MYSTERY continues to surround exactly what caused a ship to collide with a tanker carrying one million barrels of oil in the East China Sea in a region that has been described as The Dragon’s Triangle.
The fate of 31 crew members is unknown after a tanker carrying enormous amounts of oil collided with a freight ship over the weekend, sparking a huge fire which engulfed the vessel and “spewed” cargo into the ocean. It has been burning ever since.
Now, concern over the collision that took place in an area also described as the “Pacific Bermuda Triangle” is growing as rescue ships attempt to reach the burning tanker but are hampered by toxic clouds from burning oil.
The size of the oil spill off the coast of Shanghai is unknown but worries of an environmental disaster are growing with fears the ship is in danger of exploding and would likely sink, sending 136,000 tonnes of oil into open water.
The location of the mysterious site, sometimes considered a paranormal location, is directly underneath an area of sub-sea volcanoes. Some have called it a “vile vortex”; an area where the “pull of the planet’s electromagnetic waves is stronger than anywhere else”.
The cause of the crash between Hong Kong’s bulk freight ship the CF Crystal and The Sanchi in the East China Sea is unknown.
US navy aircraft scanned 3600 nautical miles surrounding the crash site, looking for the missing mariners, but none were located.
The body of one missing crew member from The Sanchi has been found but more than 30 others remain missing. The CF Crystal suffered limited damage and its 21 crew members were rescued.
The Sanchi was heading north, sailing from Iran to a port in South Korea, while the CF Crystal, carrying grain from the US, was heading south. The collision occurred at about 8pm on January 6, 300km east of China’s coast, off Shanghai.
A major rescue effort is under way but thick clouds of smoke billowing out of Panamanian ship The Sanchi and bad weather including strong seas and winds are hampering efforts to assess the damage and search for the missing crew.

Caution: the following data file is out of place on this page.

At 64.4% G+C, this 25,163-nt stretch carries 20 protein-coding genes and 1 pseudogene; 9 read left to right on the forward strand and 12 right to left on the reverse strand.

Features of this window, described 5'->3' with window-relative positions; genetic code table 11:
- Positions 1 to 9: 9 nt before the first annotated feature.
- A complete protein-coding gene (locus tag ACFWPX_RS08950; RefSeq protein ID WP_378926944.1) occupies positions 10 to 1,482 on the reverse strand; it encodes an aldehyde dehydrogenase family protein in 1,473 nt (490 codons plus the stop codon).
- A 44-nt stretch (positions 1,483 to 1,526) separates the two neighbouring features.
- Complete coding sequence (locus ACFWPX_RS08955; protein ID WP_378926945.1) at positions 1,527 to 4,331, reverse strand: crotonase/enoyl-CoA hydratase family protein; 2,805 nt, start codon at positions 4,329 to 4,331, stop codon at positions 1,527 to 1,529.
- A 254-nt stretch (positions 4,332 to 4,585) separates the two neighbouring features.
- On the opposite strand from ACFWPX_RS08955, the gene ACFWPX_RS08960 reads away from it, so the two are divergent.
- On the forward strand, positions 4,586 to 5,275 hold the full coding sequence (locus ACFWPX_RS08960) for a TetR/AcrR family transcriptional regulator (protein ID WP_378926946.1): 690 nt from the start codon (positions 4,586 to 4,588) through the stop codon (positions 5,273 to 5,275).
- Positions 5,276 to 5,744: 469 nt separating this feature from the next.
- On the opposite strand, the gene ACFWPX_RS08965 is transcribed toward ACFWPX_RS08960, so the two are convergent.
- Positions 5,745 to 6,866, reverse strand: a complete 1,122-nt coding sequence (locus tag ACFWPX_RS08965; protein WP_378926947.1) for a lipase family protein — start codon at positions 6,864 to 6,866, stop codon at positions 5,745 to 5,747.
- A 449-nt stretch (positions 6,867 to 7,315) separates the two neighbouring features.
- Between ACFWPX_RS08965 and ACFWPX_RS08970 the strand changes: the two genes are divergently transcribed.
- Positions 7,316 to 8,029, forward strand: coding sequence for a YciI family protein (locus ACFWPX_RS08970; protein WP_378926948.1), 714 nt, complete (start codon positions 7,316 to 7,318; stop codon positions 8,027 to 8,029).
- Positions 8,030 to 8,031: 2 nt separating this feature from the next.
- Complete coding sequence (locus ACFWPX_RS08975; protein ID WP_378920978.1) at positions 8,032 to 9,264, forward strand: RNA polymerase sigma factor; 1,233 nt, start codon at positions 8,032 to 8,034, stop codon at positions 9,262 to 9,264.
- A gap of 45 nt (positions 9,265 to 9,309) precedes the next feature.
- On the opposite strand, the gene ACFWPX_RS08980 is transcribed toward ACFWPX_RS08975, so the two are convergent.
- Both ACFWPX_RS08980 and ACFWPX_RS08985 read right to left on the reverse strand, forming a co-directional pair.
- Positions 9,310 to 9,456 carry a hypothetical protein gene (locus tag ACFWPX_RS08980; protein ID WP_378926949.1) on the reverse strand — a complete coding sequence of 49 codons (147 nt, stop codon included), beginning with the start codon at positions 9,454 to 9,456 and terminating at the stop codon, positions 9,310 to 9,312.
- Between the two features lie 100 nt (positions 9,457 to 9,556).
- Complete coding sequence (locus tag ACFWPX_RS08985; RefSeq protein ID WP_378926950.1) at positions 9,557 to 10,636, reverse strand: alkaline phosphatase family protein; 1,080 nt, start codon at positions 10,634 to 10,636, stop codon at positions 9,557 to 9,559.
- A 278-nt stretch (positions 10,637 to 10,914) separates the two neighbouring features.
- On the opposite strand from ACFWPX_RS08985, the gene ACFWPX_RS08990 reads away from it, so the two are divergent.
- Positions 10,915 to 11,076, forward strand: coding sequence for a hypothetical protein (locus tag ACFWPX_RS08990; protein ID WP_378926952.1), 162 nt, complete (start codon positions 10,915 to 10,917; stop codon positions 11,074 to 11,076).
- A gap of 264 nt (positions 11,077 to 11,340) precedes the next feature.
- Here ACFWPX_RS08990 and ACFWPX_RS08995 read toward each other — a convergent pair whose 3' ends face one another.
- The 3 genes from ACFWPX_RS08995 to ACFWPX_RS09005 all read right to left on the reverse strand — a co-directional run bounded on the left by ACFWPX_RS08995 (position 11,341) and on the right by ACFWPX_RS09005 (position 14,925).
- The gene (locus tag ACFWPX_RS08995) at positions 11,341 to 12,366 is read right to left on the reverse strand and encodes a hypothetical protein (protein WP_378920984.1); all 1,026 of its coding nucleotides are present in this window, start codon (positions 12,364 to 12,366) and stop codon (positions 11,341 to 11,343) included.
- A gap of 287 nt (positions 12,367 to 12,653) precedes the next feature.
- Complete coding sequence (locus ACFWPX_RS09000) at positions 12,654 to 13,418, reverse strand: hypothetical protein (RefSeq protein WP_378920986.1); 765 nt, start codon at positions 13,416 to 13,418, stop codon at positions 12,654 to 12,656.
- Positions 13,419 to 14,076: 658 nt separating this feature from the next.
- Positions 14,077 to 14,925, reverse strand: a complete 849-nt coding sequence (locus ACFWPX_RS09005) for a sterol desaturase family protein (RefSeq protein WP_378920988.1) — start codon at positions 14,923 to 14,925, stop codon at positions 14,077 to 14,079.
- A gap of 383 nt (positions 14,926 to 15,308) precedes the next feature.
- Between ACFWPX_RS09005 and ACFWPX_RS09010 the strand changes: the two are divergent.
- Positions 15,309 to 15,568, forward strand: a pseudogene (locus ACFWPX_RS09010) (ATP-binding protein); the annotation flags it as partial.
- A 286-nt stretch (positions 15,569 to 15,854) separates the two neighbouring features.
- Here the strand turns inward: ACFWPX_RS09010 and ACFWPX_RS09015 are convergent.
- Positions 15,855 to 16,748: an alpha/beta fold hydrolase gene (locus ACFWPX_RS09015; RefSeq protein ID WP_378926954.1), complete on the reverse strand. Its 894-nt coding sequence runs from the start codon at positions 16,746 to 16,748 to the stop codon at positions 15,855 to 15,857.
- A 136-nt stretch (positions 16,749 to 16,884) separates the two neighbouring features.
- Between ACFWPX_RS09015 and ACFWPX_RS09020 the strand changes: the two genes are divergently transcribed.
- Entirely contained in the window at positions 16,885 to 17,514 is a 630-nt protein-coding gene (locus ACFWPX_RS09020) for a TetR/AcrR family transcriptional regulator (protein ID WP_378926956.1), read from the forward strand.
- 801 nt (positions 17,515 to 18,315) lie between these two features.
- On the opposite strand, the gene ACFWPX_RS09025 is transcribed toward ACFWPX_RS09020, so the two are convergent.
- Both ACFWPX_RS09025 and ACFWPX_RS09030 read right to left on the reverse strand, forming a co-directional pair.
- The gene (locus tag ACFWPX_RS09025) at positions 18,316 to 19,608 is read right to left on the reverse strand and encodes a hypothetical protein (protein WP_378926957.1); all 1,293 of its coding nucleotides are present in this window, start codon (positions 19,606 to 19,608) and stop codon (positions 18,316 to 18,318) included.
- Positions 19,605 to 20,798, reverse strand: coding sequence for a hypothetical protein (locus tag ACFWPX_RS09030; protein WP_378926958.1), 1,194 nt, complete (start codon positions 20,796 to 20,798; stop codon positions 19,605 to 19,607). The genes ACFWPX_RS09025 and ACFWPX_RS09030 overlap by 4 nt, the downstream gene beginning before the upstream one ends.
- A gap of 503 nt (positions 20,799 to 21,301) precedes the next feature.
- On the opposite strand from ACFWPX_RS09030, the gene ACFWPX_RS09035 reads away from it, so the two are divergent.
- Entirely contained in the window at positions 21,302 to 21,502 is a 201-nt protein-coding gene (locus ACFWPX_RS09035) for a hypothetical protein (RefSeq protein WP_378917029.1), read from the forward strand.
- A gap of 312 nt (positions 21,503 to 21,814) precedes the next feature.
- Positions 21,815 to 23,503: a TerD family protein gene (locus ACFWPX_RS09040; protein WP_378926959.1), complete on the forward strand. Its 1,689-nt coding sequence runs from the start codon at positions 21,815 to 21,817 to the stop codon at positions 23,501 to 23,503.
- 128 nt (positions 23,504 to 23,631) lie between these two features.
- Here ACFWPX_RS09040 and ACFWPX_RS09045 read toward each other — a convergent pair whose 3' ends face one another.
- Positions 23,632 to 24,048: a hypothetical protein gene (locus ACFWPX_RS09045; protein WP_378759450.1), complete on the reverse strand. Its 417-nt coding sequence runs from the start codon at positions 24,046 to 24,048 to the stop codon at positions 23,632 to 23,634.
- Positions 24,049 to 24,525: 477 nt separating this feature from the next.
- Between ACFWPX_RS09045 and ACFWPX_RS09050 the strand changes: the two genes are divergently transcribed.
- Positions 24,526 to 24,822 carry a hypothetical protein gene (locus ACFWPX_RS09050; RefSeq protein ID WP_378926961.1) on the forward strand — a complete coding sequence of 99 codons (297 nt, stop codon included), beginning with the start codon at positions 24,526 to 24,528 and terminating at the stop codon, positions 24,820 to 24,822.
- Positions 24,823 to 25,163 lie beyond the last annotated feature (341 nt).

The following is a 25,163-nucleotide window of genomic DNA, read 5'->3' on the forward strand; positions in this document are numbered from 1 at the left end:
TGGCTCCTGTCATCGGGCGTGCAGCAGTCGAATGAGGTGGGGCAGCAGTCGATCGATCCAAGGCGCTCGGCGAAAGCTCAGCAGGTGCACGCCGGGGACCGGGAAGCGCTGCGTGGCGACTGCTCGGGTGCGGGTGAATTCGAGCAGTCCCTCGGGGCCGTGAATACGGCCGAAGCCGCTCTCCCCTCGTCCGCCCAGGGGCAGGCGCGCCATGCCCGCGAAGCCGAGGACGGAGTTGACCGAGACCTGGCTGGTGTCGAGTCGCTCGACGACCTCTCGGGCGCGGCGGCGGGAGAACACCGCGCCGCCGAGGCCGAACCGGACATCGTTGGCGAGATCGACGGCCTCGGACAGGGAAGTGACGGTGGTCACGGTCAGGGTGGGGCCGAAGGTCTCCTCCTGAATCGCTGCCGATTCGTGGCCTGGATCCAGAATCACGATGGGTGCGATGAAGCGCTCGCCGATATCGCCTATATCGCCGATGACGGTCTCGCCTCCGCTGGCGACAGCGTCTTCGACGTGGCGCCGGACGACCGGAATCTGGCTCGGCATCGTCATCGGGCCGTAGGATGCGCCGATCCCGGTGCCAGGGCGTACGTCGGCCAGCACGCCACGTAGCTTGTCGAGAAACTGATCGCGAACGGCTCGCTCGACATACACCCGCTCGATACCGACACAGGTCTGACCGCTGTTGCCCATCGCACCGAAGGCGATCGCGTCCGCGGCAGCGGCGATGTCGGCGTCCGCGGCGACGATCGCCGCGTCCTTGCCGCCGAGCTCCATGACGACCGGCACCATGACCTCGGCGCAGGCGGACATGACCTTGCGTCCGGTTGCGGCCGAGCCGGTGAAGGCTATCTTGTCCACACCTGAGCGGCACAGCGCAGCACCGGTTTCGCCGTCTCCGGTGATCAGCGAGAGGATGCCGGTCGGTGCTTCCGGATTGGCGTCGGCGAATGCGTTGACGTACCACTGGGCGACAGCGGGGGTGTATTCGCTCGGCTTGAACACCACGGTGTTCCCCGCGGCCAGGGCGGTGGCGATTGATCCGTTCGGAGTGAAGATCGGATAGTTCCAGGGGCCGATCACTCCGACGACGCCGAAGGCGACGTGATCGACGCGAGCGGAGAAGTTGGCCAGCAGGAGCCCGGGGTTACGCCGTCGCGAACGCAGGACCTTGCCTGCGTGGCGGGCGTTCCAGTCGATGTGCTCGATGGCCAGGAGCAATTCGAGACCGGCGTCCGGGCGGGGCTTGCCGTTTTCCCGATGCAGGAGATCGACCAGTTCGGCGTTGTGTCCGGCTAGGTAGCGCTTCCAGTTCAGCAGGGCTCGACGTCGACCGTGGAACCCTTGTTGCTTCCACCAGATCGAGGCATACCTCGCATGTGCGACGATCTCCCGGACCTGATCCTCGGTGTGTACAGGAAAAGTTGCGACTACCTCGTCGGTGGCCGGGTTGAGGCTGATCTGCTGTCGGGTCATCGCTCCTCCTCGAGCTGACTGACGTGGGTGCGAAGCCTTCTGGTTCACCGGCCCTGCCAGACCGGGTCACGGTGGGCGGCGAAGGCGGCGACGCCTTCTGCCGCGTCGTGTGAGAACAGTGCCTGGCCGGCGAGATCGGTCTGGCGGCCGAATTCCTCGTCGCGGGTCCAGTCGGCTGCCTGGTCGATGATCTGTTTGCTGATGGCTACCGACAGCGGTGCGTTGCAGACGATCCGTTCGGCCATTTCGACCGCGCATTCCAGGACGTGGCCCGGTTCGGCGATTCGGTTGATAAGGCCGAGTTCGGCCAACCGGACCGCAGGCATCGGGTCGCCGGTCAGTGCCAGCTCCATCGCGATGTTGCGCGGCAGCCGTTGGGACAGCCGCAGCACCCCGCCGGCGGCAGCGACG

“In this day and age with anticollision systems, radar, with ship identification systems, two enormous ships like this should not collide,” oceanography expert Dr Simon Boxall, of the University of Southampton, told ABC Radio.
“Particularly seeing as they weren’t in a narrow channel, there wasn’t restricted navigation, there was no excuse for this accident to occur.”
Research on the most dangerous seas in the world carried out by German newspaper Die Welt last year found the South and East China Seas the worst, likening the area to the notorious Bermuda Triangle. At least 33 ships were lost in 2016 alone, the publication reported.
The intense danger in the region spells trouble for ships that are growing in size without any “salvage material worldwide that is suitable for such huge container ships”.
“The main cause of accidents resulting in ship losses were poor maintenance of the ships or the overloading of, for example, passenger ferries. The increasing number of critical weather conditions with strong storms also played a role. Lack of security standards and the enforcement of rules remained the biggest problems, especially in Asia.”
The fate of the crew is unknown but Chinese authorities say crew have been lost. It is unclear how many, but all missing were from The Sanchi tanker, which is still floating but has potential to sink.
“Trying to find out whether they’re still alive and rescuing them has to be first priority above all else,” Dr Boxall said.
“After that, then we start looking at the impact of what is potentially one of the top 10 spills worldwide ever.”
The equivalent of one million barrels of condensate, a type of ultralight oil, worth $60 million, were aboard at the time of the accident. Authorities have confirmed there is an amount of oil in the sea but it is unknown how much has been contaminated. Thousands of tons are at risk of pouring into the ocean.
“A big concern is the blaze and the oil aboard the ship,” Al Jazeera’s Rob McBride said.
“There have been reports of oil in the water. The East China Sea is shared by China, South Korea and also some of the southern islands of Japan. There will be a lot of concern in all of those countries about any developing slick and which direction it may be heading,” he added.
A statement from Ministry of Transport of the People’s Republic of China said “the accident caused the vessel Sanchi to (catch) fire on the whole vessel and the vessel was tilted to the right and the crew was lost. The bulk carrier CF Crystal was damaged without jeopardising the safety of the vessel, and 21 crew members were rescued safely.
“The Sanchi tanker is in a floating state and is still burning with oil on the sea surface. The search and rescue operations are under way.”
A big international rescue and recovery mission is currently being conducted with four Chinese rescue ships and three cleaning ships sent to the site to assess the damage, but the sea is so rough it could be days until the devastating fire is controlled.
The operation has been helped by coast guard from South Korea sending a vessel and aircraft in the international operation.